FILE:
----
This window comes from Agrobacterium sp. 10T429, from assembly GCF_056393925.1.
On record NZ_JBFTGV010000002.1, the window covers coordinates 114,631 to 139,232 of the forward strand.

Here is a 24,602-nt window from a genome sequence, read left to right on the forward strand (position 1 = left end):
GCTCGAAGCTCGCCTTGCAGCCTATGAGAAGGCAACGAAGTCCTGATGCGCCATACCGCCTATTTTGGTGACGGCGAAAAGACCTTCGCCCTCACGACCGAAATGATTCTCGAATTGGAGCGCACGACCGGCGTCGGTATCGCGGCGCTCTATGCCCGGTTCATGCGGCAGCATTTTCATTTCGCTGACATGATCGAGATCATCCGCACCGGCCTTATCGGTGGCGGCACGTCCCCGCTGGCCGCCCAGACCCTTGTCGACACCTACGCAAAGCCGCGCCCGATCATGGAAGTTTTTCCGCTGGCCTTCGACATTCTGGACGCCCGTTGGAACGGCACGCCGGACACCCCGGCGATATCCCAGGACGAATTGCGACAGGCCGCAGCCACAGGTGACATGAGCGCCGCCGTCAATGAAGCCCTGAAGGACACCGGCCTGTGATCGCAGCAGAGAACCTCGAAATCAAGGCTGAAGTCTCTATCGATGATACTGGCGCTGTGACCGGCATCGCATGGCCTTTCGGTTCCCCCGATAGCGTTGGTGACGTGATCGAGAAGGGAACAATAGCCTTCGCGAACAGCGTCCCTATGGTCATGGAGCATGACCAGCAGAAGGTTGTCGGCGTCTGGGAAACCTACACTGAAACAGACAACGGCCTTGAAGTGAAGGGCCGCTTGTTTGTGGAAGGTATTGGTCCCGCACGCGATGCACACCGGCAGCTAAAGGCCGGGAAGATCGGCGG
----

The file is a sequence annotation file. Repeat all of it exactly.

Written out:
This window comes from Agrobacterium sp. 10T429, from assembly GCF_056393925.1.
On record NZ_JBFTGV010000002.1, the window covers coordinates 114,631 to 139,232 of the forward strand.

Here is a 24,602-nt window from a genome sequence, read left to right on the forward strand (position 1 = left end):
GCTCGAAGCTCGCCTTGCAGCCTATGAGAAGGCAACGAAGTCCTGATGCGCCATACCGCCTATTTTGGTGACGGCGAAAAGACCTTCGCCCTCACGACCGAAATGATTCTCGAATTGGAGCGCACGACCGGCGTCGGTATCGCGGCGCTCTATGCCCGGTTCATGCGGCAGCATTTTCATTTCGCTGACATGATCGAGATCATCCGCACCGGCCTTATCGGTGGCGGCACGTCCCCGCTGGCCGCCCAGACCCTTGTCGACACCTACGCAAAGCCGCGCCCGATCATGGAAGTTTTTCCGCTGGCCTTCGACATTCTGGACGCCCGTTGGAACGGCACGCCGGACACCCCGGCGATATCCCAGGACGAATTGCGACAGGCCGCAGCCACAGGTGACATGAGCGCCGCCGTCAATGAAGCCCTGAAGGACACCGGCCTGTGATCGCAGCAGAGAACCTCGAAATCAAGGCTGAAGTCTCTATCGATGATACTGGCGCTGTGACCGGCATCGCATGGCCTTTCGGTTCCCCCGATAGCGTTGGTGACGTGATCGAGAAGGGAACAATAGCCTTCGCGAACAGCGTCCCTATGGTCATGGAGCATGACCAGCAGAAGGTTGTCGGCGTCTGGGAAACCTACACTGAAACAGACAACGGCCTTGAAGTGAAGGGCCGCTTGTTTGTGGAAGGTATTGGTCCCGCACGCGATGCACACCGGCAGCTAAAGGCCGGGAAGATCGGCGG